We Can Only Hope

H

ope: “To cherish a desire with anticipation”1.

Hope is a word that we probably use almost everyday, but rarely do we stop to think about what it really means or how it might impact our mental health.

Why do some people have more hope than others?
Is it something that we are born with?
Can we increase our level of hope?
Why do I have more hope during certain periods of my life, and less during other times?
Is it connected to faith and spirituality?

Hope is sort of one of those illusive, intangible things that is difficult to measure, or even describe, yet experts who have studied it agree that it is a crucial component in an individual’s mental wellness. Hope contributes to a positive outlook, which one could argue, is the basis for a healthy and happy life. Having hope is believing in positive expectations about what will happen in the future, which many believe contributes to overall mental and physical health.

As Dr. Barbara L Fredrickson writes “Hope is not your typical form of positivity. Most positive emotions arise when we feel safe and satiated. Hope is the exception. It comes into play when our circumstances are dire – things are not going well or at least there’s considerable uncertainty about how things will turn out.”1

She goes on to discuss how hope opens us up, in contrast to fear which keeps us closed and can have negative and potentially harmful effects on the human body and mind.

If you think about yourself and the people in your life, you’ll probably be able to think of some who are more hopeful than others.  Perhaps this is inherent, or due to the circumstances of one’s life that have shaped that individual’s level of optimism for the future. Or maybe it’s the way a person is socialized to view life and its many challenges.  Regardless of how hopeful a person is or is not, a great skill to develop is how to increase our level of hope, which experts believe is possible. What makes this super challenging is that we usually need hope the most when things are not going very well.  So how can we do this? Well I have a few ideas that we can try to create some new positive neuropathways in our brain that can contribute to our level of happiness and hopefulness for the future:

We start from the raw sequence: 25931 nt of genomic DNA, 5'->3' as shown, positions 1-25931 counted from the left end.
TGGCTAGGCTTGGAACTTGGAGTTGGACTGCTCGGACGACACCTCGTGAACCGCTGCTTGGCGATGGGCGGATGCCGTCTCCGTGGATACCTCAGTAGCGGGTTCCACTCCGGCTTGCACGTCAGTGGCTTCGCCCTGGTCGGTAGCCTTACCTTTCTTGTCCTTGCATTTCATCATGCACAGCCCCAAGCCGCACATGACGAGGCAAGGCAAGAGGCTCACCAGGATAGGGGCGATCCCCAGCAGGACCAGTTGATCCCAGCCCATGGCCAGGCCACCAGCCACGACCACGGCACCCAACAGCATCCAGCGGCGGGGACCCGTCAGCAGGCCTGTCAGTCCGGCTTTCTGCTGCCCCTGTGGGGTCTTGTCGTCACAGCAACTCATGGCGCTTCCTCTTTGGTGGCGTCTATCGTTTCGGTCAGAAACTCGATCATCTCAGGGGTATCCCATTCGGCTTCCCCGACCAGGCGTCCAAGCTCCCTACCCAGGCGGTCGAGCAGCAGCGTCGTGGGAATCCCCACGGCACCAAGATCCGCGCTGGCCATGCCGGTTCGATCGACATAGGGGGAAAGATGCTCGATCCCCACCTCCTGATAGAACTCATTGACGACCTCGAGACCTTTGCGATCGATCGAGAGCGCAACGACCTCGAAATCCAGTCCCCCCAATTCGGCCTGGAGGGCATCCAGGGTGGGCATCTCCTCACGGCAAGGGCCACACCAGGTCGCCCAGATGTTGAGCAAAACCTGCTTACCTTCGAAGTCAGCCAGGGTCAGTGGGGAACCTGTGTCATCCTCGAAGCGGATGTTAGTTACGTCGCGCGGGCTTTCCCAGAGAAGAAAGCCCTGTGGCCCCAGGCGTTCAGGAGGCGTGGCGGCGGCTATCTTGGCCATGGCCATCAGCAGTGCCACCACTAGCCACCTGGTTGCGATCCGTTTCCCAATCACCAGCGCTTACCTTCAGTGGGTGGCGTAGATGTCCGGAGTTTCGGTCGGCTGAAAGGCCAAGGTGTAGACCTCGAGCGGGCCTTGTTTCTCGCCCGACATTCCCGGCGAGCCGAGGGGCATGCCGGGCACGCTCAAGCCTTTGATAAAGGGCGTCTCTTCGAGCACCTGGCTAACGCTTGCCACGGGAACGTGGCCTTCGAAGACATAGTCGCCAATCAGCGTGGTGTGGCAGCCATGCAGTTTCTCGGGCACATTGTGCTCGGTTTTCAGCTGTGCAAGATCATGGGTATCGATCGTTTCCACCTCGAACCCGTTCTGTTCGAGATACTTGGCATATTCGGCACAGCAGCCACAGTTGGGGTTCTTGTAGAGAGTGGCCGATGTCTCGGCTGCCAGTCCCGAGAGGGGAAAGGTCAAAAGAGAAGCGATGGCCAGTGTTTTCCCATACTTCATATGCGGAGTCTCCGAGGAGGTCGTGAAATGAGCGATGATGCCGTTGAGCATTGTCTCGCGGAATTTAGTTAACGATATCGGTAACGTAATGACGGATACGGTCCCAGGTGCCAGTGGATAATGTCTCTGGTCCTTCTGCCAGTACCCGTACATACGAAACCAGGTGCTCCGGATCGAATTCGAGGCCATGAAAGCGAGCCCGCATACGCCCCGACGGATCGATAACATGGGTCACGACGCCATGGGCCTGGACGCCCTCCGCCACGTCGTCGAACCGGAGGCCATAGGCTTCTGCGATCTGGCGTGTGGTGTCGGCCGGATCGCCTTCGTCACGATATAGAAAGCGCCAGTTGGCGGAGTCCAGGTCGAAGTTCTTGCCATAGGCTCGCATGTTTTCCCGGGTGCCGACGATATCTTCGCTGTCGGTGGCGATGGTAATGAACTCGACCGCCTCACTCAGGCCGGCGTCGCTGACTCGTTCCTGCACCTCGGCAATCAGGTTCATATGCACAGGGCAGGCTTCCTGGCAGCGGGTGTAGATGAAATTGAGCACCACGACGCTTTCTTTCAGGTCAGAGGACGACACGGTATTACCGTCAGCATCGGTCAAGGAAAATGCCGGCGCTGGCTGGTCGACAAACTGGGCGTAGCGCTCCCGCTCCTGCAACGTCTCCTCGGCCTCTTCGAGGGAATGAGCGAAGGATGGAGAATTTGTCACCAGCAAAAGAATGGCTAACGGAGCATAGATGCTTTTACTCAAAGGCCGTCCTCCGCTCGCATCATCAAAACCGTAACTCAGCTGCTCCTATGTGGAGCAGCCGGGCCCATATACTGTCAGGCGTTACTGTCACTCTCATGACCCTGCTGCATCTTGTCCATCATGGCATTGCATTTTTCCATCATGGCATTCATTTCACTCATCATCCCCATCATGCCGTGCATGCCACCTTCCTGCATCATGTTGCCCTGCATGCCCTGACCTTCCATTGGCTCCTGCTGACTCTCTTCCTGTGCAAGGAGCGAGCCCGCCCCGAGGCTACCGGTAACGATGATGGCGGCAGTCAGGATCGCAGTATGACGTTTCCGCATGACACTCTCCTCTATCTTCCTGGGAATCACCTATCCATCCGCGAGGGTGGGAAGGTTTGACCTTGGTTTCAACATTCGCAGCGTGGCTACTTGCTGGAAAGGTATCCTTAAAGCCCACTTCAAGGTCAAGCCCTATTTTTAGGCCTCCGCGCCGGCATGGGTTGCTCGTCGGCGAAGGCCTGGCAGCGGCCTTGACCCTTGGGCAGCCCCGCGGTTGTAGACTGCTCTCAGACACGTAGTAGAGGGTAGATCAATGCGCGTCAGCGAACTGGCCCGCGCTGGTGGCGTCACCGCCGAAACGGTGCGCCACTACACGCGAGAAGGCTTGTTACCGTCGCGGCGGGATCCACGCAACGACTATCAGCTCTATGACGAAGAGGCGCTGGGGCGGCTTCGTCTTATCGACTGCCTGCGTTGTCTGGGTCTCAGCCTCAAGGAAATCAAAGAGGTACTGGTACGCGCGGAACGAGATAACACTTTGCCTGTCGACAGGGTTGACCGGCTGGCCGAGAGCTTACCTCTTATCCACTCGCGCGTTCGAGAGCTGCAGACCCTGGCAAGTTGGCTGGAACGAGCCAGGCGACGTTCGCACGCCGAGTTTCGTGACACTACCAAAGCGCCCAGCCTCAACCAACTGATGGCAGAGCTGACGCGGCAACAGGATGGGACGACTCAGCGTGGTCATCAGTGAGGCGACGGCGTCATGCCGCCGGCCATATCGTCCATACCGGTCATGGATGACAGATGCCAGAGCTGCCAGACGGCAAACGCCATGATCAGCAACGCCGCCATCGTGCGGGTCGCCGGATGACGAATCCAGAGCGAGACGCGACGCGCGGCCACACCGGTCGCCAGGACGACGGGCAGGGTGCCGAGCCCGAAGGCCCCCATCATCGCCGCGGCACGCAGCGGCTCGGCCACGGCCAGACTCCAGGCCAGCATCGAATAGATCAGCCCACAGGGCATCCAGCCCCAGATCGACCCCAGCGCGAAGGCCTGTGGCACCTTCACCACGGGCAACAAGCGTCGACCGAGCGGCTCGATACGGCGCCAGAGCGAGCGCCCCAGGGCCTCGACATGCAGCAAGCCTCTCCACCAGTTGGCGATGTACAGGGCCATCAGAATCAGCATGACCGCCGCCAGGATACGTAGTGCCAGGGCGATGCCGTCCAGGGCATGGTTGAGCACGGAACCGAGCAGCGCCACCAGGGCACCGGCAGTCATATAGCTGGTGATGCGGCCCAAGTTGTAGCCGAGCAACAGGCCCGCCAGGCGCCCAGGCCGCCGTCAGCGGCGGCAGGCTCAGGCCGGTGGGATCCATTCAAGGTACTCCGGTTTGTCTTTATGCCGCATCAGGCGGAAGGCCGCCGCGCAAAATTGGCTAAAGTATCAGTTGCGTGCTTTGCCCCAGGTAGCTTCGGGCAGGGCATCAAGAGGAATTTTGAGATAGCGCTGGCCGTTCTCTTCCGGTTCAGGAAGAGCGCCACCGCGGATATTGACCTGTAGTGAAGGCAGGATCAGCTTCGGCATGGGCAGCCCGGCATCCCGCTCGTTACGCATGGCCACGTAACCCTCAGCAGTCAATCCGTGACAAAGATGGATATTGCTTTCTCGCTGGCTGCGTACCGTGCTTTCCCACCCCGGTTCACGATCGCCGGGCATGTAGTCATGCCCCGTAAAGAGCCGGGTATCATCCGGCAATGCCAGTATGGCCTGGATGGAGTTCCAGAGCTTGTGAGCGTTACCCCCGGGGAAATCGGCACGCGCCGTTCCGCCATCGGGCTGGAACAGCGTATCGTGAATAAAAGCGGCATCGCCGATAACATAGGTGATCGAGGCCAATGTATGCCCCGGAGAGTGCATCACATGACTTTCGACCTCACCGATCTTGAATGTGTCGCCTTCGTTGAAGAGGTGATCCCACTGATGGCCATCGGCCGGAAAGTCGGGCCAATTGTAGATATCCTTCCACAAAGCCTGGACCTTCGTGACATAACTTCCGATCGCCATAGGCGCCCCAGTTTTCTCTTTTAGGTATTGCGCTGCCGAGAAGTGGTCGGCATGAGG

• Find a positive affirmation and make it your mantra. This may change every day, or you might find one that you’ll want to stick to for a while.  Replace negative thinking with positive thoughts. Even if you don’t believe the thought at first, stick with it and you’ll start to feel better with time.
  • Try to connect with something that you consider spiritual, or that reminds you that there are bigger, more powerful forces around us. For example, taking time to appreciate nature, or if you’re spiritual, praying, or meditating.
  • Think about the things in your life that you are thankful for. This will change your perspective and shift your thinking to the positive and in turn create more space for hope.
  • Move your body. Try to walk, stretch, do yoga or exercise daily. Connecting with your physical body creates a positive energy flow through our chakras and allows the body to harmonize.  With a balanced energy system, our mind and body synchronize and improve our overall health and wellness.

Let me know if you try any of these things, or if you have other experiences with or thoughts about hope. I hope to hear from you soon! :)

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